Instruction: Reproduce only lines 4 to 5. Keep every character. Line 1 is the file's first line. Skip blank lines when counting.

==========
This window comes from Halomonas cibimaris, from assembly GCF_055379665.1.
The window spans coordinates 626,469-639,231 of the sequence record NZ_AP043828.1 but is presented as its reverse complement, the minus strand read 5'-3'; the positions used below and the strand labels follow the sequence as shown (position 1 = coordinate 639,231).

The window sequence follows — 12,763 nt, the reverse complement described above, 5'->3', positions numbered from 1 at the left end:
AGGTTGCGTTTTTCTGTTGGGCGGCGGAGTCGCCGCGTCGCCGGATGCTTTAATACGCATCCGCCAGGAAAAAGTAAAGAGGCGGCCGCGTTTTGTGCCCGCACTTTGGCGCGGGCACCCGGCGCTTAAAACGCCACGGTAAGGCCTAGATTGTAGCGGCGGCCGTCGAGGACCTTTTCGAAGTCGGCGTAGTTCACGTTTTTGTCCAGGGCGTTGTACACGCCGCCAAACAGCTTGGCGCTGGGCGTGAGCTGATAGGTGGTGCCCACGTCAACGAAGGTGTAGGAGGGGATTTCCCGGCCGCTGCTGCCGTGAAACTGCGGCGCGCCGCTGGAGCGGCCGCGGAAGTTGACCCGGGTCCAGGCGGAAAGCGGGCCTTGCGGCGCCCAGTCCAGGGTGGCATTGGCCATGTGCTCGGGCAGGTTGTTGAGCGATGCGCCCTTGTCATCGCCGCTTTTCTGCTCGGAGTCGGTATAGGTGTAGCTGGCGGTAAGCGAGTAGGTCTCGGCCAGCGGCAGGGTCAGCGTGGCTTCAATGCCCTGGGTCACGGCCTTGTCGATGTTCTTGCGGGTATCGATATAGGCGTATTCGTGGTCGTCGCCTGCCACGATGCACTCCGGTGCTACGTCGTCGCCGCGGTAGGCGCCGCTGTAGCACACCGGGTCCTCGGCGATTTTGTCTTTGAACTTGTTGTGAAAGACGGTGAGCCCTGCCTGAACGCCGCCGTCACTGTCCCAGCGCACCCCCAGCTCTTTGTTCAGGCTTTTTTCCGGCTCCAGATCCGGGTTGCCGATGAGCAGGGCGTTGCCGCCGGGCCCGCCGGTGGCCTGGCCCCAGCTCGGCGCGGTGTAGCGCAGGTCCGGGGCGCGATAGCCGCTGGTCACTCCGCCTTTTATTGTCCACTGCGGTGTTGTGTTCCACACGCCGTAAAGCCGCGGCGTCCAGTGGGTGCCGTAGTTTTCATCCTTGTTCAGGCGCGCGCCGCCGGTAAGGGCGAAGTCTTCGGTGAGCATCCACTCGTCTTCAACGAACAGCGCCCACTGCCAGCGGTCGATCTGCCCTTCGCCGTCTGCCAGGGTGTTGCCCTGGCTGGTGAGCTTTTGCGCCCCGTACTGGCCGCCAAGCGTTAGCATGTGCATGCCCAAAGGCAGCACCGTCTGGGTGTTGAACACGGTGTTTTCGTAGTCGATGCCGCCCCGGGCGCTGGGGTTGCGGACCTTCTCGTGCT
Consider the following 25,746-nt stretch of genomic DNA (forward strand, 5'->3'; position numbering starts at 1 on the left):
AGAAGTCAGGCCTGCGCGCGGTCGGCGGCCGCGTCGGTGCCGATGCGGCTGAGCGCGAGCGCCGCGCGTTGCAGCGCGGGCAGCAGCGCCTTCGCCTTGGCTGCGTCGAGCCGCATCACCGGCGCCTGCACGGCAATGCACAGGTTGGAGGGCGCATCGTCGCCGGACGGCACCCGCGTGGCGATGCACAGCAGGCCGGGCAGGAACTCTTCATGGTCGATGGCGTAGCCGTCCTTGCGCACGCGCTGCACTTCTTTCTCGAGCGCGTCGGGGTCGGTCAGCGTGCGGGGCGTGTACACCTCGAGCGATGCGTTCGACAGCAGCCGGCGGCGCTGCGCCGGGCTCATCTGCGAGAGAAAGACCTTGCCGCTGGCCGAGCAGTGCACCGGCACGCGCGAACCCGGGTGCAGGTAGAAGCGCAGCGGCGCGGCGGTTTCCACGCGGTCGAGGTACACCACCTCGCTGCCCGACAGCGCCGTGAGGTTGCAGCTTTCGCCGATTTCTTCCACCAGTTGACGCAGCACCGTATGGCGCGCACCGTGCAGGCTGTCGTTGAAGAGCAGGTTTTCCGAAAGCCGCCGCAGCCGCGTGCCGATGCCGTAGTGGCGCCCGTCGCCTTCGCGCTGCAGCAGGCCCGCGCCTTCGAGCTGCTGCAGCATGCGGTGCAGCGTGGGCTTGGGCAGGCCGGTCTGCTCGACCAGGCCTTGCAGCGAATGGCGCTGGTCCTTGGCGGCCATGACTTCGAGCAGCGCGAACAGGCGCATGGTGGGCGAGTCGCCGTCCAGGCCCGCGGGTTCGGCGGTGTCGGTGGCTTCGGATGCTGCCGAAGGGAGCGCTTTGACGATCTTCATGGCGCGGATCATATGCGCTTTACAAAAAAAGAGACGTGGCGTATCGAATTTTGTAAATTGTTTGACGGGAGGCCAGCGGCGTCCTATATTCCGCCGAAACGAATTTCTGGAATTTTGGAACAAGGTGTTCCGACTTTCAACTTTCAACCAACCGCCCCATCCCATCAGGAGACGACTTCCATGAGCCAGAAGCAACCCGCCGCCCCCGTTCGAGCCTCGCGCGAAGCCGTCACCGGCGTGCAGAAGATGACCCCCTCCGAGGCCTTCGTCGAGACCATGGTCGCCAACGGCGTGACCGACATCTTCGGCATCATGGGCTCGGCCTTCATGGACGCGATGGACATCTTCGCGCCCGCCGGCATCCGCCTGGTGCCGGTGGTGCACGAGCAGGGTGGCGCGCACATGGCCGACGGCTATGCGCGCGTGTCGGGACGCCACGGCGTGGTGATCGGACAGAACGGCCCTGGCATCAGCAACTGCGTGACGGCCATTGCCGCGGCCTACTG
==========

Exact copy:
AGGTTGCGTTTTTCTGTTGGGCGGCGGAGTCGCCGCGTCGCCGGATGCTTTAATACGCATCCGCCAGGAAAAAGTAAAGAGGCGGCCGCGTTTTGTGCCCGCACTTTGGCGCGGGCACCCGGCGCTTAAAACGCCACGGTAAGGCCTAGATTGTAGCGGCGGCCGTCGAGGACCTTTTCGAAGTCGGCGTAGTTCACGTTTTTGTCCAGGGCGTTGTACACGCCGCCAAACAGCTTGGCGCTGGGCGTGAGCTGATAGGTGGTGCCCACGTCAACGAAGGTGTAGGAGGGGATTTCCCGGCCGCTGCTGCCGTGAAACTGCGGCGCGCCGCTGGAGCGGCCGCGGAAGTTGACCCGGGTCCAGGCGGAAAGCGGGCCTTGCGGCGCCCAGTCCAGGGTGGCATTGGCCATGTGCTCGGGCAGGTTGTTGAGCGATGCGCCCTTGTCATCGCCGCTTTTCTGCTCGGAGTCGGTATAGGTGTAGCTGGCGGTAAGCGAGTAGGTCTCGGCCAGCGGCAGGGTCAGCGTGGCTTCAATGCCCTGGGTCACGGCCTTGTCGATGTTCTTGCGGGTATCGATATAGGCGTATTCGTGGTCGTCGCCTGCCACGATGCACTCCGGTGCTACGTCGTCGCCGCGGTAGGCGCCGCTGTAGCACACCGGGTCCTCGGCGATTTTGTCTTTGAACTTGTTGTGAAAGACGGTGAGCCCTGCCTGAACGCCGCCGTCACTGTCCCAGCGCACCCCCAGCTCTTTGTTCAGGCTTTTTTCCGGCTCCAGATCCGGGTTGCCGATGAGCAGGGCGTTGCCGCCGGGCCCGCCGGTGGCCTGGCCCCAGCTCGGCGCGGTGTAGCGCAGGTCCGGGGCGCGATAGCCGCTGGTCACTCCGCCTTTTATTGTCCACTGCGGTGTTGTGTTCCACACGCCGTAAAGCCGCGGCGTCCAGTGGGTGCCGTAGTTTTCATCCTTGTTCAGGCGCGCGCCGCCGGTAAGGGCGAAGTCTTCGGTGAGCATCCACTCGTCTTCAACGAACAGCGCCCACTGCCAGCGGTCGATCTGCCCTTCGCCGTCTGCCAGGGTGTTGCCCTGGCTGGTGAGCTTTTGCGCCCCGTACTGGCCGCCAAGCGTTAGCATGTGCATGCCCAAAGGCAGCACCGTCTGGGTGTTGAACACGGTGTTTTCGTAGTCGATGCCGCCCCGGGCGCTGGGGTTGCGGACCTTCTCGTGCT
Consider the following 25,746-nt stretch of genomic DNA (forward strand, 5'->3'; position numbering starts at 1 on the left):